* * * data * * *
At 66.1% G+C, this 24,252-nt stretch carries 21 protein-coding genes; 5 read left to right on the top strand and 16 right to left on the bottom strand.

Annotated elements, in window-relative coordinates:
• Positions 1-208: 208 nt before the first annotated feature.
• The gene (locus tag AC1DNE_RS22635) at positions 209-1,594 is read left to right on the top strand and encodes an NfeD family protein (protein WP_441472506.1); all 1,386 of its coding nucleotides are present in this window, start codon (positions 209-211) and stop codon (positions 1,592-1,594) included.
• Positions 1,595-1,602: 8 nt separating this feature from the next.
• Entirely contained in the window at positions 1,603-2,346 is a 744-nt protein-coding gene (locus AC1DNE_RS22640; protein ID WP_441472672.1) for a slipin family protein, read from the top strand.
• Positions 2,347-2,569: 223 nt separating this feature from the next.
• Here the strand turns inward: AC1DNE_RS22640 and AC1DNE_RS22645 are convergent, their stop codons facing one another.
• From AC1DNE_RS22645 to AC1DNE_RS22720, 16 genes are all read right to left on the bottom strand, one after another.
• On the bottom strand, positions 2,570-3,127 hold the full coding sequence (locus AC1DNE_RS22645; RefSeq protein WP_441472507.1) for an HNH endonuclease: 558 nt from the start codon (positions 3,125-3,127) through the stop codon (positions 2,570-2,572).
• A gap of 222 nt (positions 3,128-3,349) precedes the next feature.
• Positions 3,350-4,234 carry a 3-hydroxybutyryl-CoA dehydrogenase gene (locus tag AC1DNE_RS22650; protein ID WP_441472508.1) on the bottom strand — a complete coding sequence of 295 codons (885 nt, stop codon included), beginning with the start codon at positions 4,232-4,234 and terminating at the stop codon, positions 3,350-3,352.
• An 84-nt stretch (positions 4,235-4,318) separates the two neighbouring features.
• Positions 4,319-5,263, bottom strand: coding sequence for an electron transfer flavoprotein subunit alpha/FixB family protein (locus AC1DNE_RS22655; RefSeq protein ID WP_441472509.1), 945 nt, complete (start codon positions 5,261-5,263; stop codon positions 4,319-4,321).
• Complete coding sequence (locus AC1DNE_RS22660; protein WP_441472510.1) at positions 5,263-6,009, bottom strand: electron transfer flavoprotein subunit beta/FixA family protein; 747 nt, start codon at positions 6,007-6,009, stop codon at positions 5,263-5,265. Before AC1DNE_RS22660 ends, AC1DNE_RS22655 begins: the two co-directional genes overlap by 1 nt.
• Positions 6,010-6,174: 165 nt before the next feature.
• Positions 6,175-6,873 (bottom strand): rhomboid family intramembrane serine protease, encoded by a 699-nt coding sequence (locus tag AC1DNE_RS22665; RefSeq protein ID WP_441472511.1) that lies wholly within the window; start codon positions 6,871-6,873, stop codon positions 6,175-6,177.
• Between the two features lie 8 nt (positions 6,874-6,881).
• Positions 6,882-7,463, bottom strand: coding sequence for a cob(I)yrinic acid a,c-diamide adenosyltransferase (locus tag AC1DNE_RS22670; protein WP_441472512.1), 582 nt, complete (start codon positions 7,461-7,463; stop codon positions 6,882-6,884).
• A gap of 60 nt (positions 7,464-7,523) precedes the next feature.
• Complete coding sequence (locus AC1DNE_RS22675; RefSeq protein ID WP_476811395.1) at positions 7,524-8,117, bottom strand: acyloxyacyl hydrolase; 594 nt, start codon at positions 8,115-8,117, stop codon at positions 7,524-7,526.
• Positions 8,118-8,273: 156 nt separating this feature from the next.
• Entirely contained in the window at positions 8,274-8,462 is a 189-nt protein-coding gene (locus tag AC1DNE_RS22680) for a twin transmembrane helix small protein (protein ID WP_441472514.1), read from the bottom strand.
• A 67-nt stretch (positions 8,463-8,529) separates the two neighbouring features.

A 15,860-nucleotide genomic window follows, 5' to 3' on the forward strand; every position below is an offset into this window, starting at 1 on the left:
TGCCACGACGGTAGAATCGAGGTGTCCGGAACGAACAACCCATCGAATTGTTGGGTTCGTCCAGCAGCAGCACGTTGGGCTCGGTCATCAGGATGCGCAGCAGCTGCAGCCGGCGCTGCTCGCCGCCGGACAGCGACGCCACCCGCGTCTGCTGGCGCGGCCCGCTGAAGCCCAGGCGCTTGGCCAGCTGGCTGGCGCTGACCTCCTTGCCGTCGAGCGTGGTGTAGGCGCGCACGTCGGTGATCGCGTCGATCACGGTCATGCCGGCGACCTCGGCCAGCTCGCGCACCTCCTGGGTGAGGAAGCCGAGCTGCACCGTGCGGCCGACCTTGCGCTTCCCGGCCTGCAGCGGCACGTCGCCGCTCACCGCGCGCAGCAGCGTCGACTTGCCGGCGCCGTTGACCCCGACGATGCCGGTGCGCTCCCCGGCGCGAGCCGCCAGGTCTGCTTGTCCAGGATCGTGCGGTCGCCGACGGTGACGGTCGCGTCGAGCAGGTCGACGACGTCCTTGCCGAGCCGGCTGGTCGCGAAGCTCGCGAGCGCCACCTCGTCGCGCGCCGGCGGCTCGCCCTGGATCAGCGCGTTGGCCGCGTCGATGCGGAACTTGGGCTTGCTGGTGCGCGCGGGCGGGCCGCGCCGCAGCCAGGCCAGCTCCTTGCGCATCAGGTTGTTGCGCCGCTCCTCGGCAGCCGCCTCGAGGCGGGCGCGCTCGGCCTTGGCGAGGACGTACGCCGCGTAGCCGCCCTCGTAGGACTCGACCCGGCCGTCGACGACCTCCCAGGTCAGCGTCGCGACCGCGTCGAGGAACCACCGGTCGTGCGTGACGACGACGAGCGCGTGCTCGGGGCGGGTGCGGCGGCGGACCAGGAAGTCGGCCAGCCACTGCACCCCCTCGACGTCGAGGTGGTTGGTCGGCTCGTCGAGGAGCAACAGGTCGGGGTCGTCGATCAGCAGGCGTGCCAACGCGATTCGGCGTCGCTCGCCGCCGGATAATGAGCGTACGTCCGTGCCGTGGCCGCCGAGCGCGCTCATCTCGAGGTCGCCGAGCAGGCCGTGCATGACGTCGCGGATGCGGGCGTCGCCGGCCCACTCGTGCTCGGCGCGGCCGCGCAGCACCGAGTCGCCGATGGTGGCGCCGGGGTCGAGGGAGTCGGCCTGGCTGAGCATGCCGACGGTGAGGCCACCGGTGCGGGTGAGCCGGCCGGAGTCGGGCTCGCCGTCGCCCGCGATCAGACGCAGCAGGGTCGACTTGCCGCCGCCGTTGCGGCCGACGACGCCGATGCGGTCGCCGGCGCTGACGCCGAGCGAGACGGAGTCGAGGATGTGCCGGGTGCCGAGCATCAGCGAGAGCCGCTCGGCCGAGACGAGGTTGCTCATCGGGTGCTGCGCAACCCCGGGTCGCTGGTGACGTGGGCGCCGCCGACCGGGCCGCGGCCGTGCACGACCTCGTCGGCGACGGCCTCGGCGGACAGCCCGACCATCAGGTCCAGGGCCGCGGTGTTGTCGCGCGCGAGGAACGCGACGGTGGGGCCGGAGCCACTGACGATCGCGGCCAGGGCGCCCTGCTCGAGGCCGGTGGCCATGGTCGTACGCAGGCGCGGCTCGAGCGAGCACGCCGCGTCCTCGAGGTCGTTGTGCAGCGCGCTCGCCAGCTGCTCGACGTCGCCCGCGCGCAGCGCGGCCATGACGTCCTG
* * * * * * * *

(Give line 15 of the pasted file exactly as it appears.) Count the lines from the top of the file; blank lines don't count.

• Complete coding sequence (locus AC1DNE_RS22660; protein WP_441472510.1) at positions 5,263-6,009, bottom strand: electron transfer flavoprotein subunit beta/FixA family protein; 747 nt, start codon at positions 6,007-6,009, stop codon at positions 5,263-5,265. Before AC1DNE_RS22660 ends, AC1DNE_RS22655 begins: the two co-directional genes overlap by 1 nt.